Asked if the public could have confidence in the carbon credit scheme, he said: "No, not at the moment".
"My team, and most of the scientists in this space agree that there's material problems with the methods and most of the credits that are coming out of the pipe," he said.
"Until something happens to change that, I don't think anybody can have faith in the system."
Professor Macintosh said it was essential that credits had integrity given the role they would play in one of the government's major climate policies - a planned overhaul of the mechanism designed to limit pollution at heavy-emitting facilities.
Facilities that exceed emissions baselines can purchase and surrender credits to offset emissions.
"If you don't fix the integrity of the credits then you're jeopardising the effectiveness of the safeguard mechanism," he said.
While concluding the scheme was "essentially sound" and well designed when it was introduced 11 years ago, the panel said there were a number of areas for improvement.
That included establishing a new body to effectively replace the integrity committee, which professor Macintosh once chaired.
The review found the so-called Emissions Reduction Assurance Committee had a mix of administrative and resourcing arrangements, which "undermined its capacity" to perform its crucial role.
It cited the decision in late 2020 to shift the committee from the energy department to the Clean Energy Regulator as among the reasons its work had been called into question.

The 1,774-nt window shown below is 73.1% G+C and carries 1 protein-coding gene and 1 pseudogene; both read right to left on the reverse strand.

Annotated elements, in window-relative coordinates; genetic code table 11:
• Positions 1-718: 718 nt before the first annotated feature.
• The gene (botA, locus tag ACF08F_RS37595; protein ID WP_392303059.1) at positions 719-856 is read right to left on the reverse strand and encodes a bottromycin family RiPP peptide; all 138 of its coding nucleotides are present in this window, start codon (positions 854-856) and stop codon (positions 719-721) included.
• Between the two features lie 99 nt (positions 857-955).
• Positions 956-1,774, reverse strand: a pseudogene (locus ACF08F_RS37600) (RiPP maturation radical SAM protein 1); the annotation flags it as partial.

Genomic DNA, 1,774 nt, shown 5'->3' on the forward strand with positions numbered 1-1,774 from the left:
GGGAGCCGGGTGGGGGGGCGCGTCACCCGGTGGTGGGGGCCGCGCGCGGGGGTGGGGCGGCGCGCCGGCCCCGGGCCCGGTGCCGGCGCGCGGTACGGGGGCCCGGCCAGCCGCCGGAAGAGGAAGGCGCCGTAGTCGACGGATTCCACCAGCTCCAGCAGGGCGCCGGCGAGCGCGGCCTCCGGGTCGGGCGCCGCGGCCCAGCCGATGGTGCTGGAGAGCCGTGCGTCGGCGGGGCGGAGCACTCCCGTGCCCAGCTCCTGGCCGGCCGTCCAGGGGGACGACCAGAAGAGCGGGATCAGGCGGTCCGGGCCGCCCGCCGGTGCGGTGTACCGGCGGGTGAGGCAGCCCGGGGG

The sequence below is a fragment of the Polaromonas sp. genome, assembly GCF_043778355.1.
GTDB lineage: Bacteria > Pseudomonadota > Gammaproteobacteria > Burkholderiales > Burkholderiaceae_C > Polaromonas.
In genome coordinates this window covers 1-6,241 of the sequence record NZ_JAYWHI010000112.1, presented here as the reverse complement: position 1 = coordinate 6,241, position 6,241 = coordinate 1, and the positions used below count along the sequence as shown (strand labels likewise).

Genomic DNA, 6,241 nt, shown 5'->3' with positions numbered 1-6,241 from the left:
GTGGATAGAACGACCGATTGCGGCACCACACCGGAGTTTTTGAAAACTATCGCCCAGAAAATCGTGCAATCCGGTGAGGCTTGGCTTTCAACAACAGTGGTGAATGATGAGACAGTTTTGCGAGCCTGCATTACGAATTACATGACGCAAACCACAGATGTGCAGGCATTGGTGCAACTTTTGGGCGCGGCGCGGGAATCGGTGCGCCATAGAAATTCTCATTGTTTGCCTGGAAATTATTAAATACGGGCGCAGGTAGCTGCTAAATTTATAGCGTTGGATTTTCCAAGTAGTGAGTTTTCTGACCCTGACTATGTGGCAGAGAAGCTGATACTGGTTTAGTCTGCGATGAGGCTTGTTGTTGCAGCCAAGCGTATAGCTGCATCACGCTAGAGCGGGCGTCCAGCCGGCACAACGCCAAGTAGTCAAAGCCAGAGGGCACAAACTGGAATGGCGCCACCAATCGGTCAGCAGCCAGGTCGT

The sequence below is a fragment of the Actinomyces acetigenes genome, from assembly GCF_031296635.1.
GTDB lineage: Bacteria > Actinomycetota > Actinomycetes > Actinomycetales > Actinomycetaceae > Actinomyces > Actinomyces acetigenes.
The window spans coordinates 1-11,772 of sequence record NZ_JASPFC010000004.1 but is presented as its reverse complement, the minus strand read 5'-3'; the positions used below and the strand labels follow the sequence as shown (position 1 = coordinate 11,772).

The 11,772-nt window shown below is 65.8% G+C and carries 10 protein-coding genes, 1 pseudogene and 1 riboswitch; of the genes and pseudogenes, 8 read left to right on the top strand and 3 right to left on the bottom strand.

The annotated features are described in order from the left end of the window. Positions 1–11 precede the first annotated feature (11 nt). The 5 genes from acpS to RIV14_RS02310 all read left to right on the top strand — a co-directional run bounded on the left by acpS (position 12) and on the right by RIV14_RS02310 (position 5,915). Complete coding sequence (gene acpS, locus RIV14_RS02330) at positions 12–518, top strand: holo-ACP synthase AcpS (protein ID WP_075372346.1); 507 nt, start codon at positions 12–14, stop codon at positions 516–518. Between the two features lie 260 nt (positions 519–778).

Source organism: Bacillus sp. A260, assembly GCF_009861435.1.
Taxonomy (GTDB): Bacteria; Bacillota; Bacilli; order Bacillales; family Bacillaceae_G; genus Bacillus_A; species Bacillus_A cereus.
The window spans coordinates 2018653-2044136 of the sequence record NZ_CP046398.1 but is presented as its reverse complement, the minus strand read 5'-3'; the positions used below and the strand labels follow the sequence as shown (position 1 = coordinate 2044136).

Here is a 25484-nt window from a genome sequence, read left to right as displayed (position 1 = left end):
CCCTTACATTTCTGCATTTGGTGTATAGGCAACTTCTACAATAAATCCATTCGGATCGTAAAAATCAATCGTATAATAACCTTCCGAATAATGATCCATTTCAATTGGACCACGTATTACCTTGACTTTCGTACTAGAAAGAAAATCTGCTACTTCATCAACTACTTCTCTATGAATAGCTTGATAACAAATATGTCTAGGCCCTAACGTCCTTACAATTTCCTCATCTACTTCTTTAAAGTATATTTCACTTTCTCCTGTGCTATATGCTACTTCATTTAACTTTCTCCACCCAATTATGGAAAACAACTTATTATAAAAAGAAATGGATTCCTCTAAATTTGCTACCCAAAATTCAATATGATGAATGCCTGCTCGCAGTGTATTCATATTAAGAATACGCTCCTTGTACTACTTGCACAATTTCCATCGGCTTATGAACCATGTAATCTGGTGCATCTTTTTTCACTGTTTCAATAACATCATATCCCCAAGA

"The ERAC is not widely seen to be what it is expected to be - an independent expert committee, with the responsibility (and the capacity) to ensure that methods are rigorous and lead to real and verifiable [greenhouse gas] abatement," it found.
The regulator is currently responsible for co-designing carbon credit methods, registering and regulating projects and buying units.
The panel has recommended that responsibility for buying credits be shifted to another government department, and that proponents take the lead in developing new methods.
Mr Bowen welcomed the report.
"The panel's recommendations will help ensure Australia's carbon crediting scheme has the highest integrity, and contributes to achieving Australia's emission targets," Mr Bowen said.
Opposition climate and energy spokesman Ted O'Brien said the review's findings should provide the public with "supreme confidence" that the carbon credit system was fit for purpose.
"After all, an effective carbon credit scheme will be integral to Australia's ambition to achieve net zero emissions by 2050," he said.
ACT independent senator David Pocock welcomed the proposed governance changes, but said access to carbon credits under the safeguard mechanism should be restricted while the "significant issues" raised in the review were addressed.
"The safeguard mechanism needs to be a significant driver of reducing emissions, and if carbon credits are allowed to be used then they have to have integrity for there to be actual reductions in emissions," he said.